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Slots in ’08 to bring more joy–stick

Dec 31, 2007 3:32 AM

In the 21st century, our infatuation with technology has become nearly a national obsession. In 2008, the delirium continues in the gaming industry.

Slot makers have given us glimpses of what’s coming with a few communal games and high-tech systems.

But coming next year is a new class of machine aimed at attracting younger players who grew up with video games and demand something more than just luck from a slot machine — skill.

Adding an element of hand-eye coordination is just one way slot makers are laboring to broaden the appeal of the electronic games that have proved so popular among older players.

Besides new devices that provide an extra payoff for game-playing dexterity, manufacturers have developed more communal games that link clusters of machines — which are proving popular with people under 40.

Coming soon are slot machines with joysticks, which the industry expects to be particularly popular, and others that will allow users to play in tandem or against one another, much as they do in many Internet games.

Industry surveys show that Generation X-ers have fewer moral qualms about gambling than baby boomers and their parents. And these younger people are heading to Las Vegas and other gambling hot spots in large numbers.

The problem for the industry is that they spend much less time in the casinos than the older players.

"Younger players come to town to party," said George Maloof Jr., president of the Palms, a popular Las Vegas hangout for people under 40. "They drink, they go to nightclubs, they go to the after-hours clubs, they check out the pool for the scene there. Gambling in general is not high on their agenda."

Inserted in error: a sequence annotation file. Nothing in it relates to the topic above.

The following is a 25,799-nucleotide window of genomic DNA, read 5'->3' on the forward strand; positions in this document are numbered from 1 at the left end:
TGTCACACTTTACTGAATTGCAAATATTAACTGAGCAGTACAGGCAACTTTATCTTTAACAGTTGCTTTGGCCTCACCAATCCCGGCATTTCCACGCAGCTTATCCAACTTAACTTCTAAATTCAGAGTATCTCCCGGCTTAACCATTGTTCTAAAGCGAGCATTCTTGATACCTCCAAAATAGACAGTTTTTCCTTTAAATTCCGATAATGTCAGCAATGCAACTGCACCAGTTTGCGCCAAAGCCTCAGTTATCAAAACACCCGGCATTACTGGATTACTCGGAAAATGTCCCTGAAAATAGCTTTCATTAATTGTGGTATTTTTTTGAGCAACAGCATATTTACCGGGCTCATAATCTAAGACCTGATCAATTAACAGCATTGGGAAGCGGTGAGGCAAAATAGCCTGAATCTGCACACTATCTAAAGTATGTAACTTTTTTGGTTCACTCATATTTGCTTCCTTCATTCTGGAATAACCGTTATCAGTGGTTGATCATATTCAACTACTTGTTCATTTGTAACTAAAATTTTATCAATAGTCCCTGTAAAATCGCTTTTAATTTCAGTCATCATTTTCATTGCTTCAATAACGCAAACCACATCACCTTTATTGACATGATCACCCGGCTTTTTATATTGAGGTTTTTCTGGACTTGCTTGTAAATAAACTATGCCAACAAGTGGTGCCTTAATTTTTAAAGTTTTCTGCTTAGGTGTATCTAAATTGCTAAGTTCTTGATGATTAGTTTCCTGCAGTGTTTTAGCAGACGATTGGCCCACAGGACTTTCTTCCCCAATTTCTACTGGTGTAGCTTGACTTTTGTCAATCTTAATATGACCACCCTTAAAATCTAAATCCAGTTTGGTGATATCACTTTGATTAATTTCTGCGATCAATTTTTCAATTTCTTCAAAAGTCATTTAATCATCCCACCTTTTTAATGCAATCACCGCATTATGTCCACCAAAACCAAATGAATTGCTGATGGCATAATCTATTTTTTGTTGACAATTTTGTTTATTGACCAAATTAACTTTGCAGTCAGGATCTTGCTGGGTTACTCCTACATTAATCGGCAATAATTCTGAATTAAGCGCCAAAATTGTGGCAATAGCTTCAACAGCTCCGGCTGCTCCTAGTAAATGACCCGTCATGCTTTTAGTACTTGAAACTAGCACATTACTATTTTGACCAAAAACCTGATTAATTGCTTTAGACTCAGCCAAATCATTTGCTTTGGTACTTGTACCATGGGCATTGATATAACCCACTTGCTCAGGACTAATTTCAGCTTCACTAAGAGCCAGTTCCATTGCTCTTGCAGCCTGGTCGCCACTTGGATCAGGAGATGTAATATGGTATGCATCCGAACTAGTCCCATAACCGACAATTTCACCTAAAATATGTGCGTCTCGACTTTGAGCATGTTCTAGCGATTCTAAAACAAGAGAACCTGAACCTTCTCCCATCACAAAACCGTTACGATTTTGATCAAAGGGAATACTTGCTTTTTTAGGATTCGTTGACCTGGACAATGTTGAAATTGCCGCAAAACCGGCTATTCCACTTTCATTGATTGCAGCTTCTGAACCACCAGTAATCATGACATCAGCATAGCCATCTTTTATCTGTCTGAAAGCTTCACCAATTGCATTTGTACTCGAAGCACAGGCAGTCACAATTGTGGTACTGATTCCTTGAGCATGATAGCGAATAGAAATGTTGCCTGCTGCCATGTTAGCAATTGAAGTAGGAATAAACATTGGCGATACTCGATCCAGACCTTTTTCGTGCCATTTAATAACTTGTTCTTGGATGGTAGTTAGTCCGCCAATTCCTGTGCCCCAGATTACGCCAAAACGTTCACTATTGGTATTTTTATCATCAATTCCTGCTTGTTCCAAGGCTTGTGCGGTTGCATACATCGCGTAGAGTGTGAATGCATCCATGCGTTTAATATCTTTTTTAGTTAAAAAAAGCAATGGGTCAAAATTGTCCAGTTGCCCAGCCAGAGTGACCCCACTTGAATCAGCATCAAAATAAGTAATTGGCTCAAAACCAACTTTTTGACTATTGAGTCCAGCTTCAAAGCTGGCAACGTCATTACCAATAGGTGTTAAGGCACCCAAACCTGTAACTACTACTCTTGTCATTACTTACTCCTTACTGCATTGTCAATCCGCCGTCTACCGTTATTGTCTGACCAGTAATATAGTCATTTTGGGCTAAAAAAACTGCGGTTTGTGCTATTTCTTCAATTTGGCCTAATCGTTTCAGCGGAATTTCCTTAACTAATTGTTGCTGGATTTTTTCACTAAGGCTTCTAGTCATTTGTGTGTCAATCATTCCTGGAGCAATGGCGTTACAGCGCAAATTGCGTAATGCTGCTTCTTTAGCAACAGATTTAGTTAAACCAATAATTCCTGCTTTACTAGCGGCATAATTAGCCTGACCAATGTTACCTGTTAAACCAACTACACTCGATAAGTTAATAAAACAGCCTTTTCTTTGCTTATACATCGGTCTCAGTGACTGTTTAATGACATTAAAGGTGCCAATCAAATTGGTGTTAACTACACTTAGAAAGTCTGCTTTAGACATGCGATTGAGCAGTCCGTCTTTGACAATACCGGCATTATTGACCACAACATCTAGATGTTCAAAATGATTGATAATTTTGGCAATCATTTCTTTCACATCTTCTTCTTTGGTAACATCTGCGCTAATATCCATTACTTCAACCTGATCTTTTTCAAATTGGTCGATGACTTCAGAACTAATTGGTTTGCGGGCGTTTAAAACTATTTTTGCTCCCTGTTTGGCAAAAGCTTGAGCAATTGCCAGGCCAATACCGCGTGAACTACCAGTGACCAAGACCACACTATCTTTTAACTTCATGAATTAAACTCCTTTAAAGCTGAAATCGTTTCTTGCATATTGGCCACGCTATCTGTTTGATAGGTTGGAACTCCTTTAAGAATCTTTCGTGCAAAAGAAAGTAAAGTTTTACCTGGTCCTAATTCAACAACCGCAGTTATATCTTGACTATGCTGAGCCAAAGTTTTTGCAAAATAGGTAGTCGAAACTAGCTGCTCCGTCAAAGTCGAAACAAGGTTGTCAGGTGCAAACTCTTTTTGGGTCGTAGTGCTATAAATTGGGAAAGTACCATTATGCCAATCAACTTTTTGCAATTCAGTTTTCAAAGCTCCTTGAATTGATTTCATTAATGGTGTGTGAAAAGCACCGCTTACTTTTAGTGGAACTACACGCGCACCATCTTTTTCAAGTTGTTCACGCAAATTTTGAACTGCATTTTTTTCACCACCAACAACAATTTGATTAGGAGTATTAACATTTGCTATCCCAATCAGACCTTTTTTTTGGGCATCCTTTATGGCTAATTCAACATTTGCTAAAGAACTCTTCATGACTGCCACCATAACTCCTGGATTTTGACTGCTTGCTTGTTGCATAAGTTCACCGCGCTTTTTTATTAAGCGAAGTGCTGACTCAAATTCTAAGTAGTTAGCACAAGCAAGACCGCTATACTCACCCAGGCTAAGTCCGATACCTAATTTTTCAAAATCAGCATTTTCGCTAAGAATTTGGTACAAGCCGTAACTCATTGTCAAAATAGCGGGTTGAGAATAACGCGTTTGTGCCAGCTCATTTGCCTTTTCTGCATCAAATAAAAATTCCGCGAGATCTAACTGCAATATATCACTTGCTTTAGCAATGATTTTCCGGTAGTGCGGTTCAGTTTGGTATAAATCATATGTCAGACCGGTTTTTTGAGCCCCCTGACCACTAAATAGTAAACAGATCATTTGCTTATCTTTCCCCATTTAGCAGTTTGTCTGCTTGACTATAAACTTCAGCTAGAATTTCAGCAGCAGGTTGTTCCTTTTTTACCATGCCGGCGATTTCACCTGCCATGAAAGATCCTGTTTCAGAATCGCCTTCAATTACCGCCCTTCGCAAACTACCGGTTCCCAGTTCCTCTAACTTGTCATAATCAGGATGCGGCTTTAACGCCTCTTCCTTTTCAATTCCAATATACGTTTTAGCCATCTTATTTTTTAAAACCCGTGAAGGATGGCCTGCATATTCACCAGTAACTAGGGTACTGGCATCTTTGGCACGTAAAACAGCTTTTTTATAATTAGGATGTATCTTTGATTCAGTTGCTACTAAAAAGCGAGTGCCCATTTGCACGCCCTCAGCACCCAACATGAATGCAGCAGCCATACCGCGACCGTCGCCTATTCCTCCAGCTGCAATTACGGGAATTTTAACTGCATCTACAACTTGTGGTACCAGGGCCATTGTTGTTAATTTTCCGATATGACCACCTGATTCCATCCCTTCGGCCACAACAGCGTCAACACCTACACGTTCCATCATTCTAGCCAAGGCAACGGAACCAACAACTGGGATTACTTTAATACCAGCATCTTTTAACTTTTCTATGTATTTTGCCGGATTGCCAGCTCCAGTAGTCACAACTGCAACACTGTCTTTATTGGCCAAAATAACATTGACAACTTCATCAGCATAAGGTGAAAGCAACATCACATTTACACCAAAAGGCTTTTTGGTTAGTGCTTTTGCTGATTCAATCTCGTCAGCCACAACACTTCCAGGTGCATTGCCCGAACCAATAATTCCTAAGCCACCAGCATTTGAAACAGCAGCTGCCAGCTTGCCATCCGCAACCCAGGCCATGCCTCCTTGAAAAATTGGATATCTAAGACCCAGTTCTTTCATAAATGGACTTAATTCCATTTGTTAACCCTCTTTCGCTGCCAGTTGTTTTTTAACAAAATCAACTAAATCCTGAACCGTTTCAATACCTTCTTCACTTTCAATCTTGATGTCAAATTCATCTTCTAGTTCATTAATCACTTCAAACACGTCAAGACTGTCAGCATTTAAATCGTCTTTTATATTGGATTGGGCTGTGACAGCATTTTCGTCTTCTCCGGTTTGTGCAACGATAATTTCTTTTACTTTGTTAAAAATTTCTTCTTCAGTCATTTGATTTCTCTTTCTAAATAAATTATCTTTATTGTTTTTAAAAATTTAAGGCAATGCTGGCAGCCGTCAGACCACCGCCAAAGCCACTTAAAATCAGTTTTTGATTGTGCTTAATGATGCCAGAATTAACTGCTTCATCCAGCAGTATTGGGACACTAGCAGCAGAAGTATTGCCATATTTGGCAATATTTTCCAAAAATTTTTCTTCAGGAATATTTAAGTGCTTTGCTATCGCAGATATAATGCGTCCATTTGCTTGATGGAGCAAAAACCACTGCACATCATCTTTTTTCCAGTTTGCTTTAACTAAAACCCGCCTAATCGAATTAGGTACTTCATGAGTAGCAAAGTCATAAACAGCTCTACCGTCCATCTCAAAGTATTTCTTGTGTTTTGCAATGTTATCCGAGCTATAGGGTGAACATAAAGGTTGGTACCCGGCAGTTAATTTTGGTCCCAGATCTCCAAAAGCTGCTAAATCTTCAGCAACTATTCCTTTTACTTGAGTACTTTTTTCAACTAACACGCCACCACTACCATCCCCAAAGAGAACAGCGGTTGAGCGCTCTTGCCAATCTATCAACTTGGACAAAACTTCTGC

But gambling, particularly playing the slots, still pays the bills. So manufacturers are aiming to provide casino operators with the machines they need to justify the many billions of dollars they have spent, and continue to spend, expanding existing properties and opening facilities in new markets.

"The slot makers need to figure out how to develop these younger players," Maloof said. "We need it for the bottom line."

Slot makers acknowledge that they are in the early phase of their efforts to draw in younger players. Moreover, they do not want to discourage their prime audience; they continue to create games aimed at reaching those they identify as the industry’s most coveted users: women 55 to 65 with time on their hands and money to spend.

Still, a new generation of machines is starting to crowd out the boxy, chrome devices that for decades have dominated the slot floor.

These machines include features like surround sound, flat-panel display screens and images as vivid as those seen on today’s video games. One of the more popular is a slot machine based on the movie Top Gun, created by WMS Gaming.

Joysticks are just around the corner, slot makers say, and over the next several years, industry specialists expect casinos to start investing in network systems that allow for games that mix gambling with the head-to-head competition popular in online computer games like World of Warcraft and Halo.

"We can’t just make a slot thinking about the 55-year-old lady who comes to the casino a few times a month," said Rob Bone, marketing director for WMS Gaming. "We need to appeal to new buckets of players, or we’ll die."

At the Showboat casino in Atlantic City, a younger generation is particularly drawn to communal play machines, Jay Snowden, 31, the general manager, said, because friends "clap and cheer and high-five together when they hit a bonus."

Slot manufacturers face conflicting demands in seeking to appeal to the widest possible group. They make games that have long appealed to those wanting to zone out in front of a machine that is neither physically nor mentally taxing. But younger players are yearning for more challenging games.

In one effort to appeal to a younger generation of gamblers, Bally Technologies, of Las Vegas, signed a deal with Atari, the video game pioneer, to develop a series of skill-based slot machines, starting with a Pong-style machine. That game, released in August, includes a paddle control knob that players use when reaching a bonus round; the more dexterous the player, the larger the bonus.

It will be interesting to see whether younger players have the inclination, as well as disposable income, to invest in these new games.